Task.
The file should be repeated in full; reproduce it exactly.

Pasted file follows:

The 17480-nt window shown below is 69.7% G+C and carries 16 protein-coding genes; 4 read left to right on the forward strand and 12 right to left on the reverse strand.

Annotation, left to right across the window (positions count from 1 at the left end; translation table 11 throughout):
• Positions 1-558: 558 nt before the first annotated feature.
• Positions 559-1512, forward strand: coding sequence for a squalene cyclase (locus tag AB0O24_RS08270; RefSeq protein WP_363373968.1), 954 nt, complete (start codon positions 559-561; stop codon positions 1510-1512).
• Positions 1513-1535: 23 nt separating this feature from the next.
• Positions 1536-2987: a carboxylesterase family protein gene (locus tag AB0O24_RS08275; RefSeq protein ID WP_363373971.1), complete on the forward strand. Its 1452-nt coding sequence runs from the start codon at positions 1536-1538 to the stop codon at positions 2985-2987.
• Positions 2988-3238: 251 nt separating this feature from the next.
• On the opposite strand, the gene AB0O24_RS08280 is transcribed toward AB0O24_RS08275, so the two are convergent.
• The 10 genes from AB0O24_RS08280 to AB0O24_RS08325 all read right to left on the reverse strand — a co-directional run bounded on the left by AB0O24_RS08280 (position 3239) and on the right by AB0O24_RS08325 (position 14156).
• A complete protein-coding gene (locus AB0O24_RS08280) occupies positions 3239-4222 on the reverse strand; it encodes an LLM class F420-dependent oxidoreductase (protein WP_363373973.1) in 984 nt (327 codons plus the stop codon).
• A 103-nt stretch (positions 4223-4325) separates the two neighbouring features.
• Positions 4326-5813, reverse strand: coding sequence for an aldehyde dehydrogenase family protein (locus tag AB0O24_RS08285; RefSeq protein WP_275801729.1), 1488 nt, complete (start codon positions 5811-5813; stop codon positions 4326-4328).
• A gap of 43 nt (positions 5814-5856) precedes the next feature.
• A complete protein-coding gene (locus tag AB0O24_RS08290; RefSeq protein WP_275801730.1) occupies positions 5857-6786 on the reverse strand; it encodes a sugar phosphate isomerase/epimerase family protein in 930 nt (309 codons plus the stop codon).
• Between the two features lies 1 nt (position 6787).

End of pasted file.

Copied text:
The 17480-nt window shown below is 69.7% G+C and carries 16 protein-coding genes; 4 read left to right on the forward strand and 12 right to left on the reverse strand.

Annotation, left to right across the window (positions count from 1 at the left end; translation table 11 throughout):
• Positions 1-558: 558 nt before the first annotated feature.
• Positions 559-1512, forward strand: coding sequence for a squalene cyclase (locus tag AB0O24_RS08270; RefSeq protein WP_363373968.1), 954 nt, complete (start codon positions 559-561; stop codon positions 1510-1512).
• Positions 1513-1535: 23 nt separating this feature from the next.
• Positions 1536-2987: a carboxylesterase family protein gene (locus tag AB0O24_RS08275; RefSeq protein ID WP_363373971.1), complete on the forward strand. Its 1452-nt coding sequence runs from the start codon at positions 1536-1538 to the stop codon at positions 2985-2987.
• Positions 2988-3238: 251 nt separating this feature from the next.
• On the opposite strand, the gene AB0O24_RS08280 is transcribed toward AB0O24_RS08275, so the two are convergent.
• The 10 genes from AB0O24_RS08280 to AB0O24_RS08325 all read right to left on the reverse strand — a co-directional run bounded on the left by AB0O24_RS08280 (position 3239) and on the right by AB0O24_RS08325 (position 14156).
• A complete protein-coding gene (locus AB0O24_RS08280) occupies positions 3239-4222 on the reverse strand; it encodes an LLM class F420-dependent oxidoreductase (protein WP_363373973.1) in 984 nt (327 codons plus the stop codon).
• A 103-nt stretch (positions 4223-4325) separates the two neighbouring features.
• Positions 4326-5813, reverse strand: coding sequence for an aldehyde dehydrogenase family protein (locus tag AB0O24_RS08285; RefSeq protein WP_275801729.1), 1488 nt, complete (start codon positions 5811-5813; stop codon positions 4326-4328).
• A gap of 43 nt (positions 5814-5856) precedes the next feature.
• A complete protein-coding gene (locus tag AB0O24_RS08290; RefSeq protein WP_275801730.1) occupies positions 5857-6786 on the reverse strand; it encodes a sugar phosphate isomerase/epimerase family protein in 930 nt (309 codons plus the stop codon).
• Between the two features lies 1 nt (position 6787).